I’m often asked what makes a grant proposal stand out above the rest. I think there are several factors but one of them is to keep in mind that “people give to people not programs” and act accordingly. Funders like to give money to people who will succeed. And one indicator of successful person is someone who has mastered their craft.
In his book, Outliers, Malcolm Gladwell makes a fascinating argument that success isn’t the result of genius or personality but the environment in which people live. He argues that some people just happened to be born in the right time and place to succeed in a certain field when the opportunity arises.
The 10,000 hour rule or Practice Makes Perfect
Gladwell asserts that there is a 10,000 rule. He points out that numerous studies show that mastery of anything requires 10,000 hours of experience (which roughly translates into 10 years of grindingly hard work). Once you reach that 10,000 hours point, you have the skill to know what you are doing and can spot opportunities or diverge from the standard path with confidence.
He argues that successful people just happen to be in the right place and at the right time to develop mastery at an earlier age than their peers so that they take advantage of emerging opportunities.
He gives the example of Bill Gates, who spent hours and hours and hours in the computing lab at his high school and the University of Washington near his home so that over time he had developed the computing technical skill that was highly unusual for his generation. Or the Beatles who had played for 8 hours a night in Hamburg and had performed together 1200 times before their big break in 1964.
The Art of Mastery
But true mastery can’t be wholly taught. A friend of mine is a plumber. While you could teach me the ins and outs of plumbing I don’t have strong spatial skills and find it hard to conceptualize how physical objects fit together.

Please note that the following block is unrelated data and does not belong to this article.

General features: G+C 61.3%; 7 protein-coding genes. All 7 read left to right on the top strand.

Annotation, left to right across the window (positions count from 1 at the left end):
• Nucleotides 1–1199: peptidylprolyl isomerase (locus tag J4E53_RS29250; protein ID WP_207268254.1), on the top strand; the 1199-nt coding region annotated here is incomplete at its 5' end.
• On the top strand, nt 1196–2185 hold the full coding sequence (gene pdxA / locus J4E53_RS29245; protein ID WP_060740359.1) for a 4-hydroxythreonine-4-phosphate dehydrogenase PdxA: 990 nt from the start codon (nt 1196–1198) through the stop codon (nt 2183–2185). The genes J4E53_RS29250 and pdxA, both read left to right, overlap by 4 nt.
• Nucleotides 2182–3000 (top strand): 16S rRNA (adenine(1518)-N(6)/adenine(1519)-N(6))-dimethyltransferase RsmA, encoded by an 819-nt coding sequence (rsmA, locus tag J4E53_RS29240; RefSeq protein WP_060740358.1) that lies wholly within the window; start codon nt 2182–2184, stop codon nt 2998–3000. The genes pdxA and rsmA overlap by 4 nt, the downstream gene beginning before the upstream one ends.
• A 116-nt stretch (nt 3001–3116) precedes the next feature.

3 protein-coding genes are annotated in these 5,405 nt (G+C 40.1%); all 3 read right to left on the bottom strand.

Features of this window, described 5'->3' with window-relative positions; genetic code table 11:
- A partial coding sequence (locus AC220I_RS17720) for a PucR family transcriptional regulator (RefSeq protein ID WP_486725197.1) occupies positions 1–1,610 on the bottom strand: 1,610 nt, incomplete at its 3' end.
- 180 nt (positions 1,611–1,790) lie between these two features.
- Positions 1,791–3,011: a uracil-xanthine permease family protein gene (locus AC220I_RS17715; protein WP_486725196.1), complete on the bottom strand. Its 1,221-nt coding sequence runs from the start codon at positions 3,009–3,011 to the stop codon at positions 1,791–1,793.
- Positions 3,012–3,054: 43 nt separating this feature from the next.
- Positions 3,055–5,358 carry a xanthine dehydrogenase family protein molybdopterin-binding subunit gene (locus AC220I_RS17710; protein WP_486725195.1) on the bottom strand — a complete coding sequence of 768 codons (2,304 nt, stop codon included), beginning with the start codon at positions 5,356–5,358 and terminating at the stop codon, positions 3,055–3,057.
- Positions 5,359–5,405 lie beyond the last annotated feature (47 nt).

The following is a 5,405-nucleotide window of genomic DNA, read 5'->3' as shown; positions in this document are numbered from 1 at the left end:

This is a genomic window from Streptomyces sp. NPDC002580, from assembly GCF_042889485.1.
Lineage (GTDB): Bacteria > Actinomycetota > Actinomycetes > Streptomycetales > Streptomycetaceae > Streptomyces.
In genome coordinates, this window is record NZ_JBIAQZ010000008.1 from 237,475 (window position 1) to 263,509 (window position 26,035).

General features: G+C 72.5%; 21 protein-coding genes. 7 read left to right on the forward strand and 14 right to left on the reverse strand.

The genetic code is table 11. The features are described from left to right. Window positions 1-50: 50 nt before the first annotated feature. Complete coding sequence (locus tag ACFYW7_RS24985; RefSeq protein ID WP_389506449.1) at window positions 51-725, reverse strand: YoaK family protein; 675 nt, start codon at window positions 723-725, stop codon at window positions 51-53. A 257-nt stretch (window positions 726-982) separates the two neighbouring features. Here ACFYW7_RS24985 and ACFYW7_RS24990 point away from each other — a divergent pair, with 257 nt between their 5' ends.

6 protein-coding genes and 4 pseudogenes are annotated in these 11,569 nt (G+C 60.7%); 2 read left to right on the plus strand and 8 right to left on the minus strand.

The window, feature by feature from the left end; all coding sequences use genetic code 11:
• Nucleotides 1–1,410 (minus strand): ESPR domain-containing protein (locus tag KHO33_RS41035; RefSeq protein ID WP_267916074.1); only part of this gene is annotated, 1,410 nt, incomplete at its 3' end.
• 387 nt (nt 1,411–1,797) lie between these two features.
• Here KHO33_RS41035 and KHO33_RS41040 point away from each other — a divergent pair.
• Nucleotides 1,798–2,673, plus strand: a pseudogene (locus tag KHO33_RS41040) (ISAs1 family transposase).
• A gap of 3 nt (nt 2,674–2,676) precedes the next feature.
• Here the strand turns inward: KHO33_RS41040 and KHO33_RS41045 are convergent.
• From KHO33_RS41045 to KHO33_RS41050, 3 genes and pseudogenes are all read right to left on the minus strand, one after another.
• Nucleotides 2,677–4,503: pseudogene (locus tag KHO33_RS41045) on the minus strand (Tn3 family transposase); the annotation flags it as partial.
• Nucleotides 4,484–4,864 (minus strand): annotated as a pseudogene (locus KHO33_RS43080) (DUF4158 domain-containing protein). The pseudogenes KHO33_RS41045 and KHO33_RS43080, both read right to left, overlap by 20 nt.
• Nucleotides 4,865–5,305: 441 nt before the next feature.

But my friend looks at objects and sees how they work. By teaching him the technical knowledge of a plumber it uncovered or polished off a natural skill. For me, I could learn about pipes and connectors and over time learn to do the job but it wouldn’t be tapping into a natural well within me.
What Have You Mastered?
Look closely at your life and ask what skills or craft have you mastered?
Don’t discount the experience that you gained from school or your family. It might be that you are a master at building friendships or telling stories. Or maybe, you have worked in your field for 10,000 hours and are truly an expert in your field.
Show Your Mastery
Show your mastery when you are grant seeking.
For example, when you speak to program officers let them know that you know what you’re doing in the conversation. And in the application, make sure that it comes through loud and clear that you understand the nuances of your work, have connections in the field and therefore have an excellent foundation on which to build the program or organization that you are seeking funding for.
If you are young and haven’t mastered anything yet, don’t worry
There are other ways to show funders that you have potential to succeed and we’ll talk about those in other posts.
In the meantime, take advice from Joseph Campbell and throw your time and energy towards your passions by ‘following your bliss’ and you will inevitably end up as a master of something that resonates deeply with your heart and allows you to serve the world in years to come.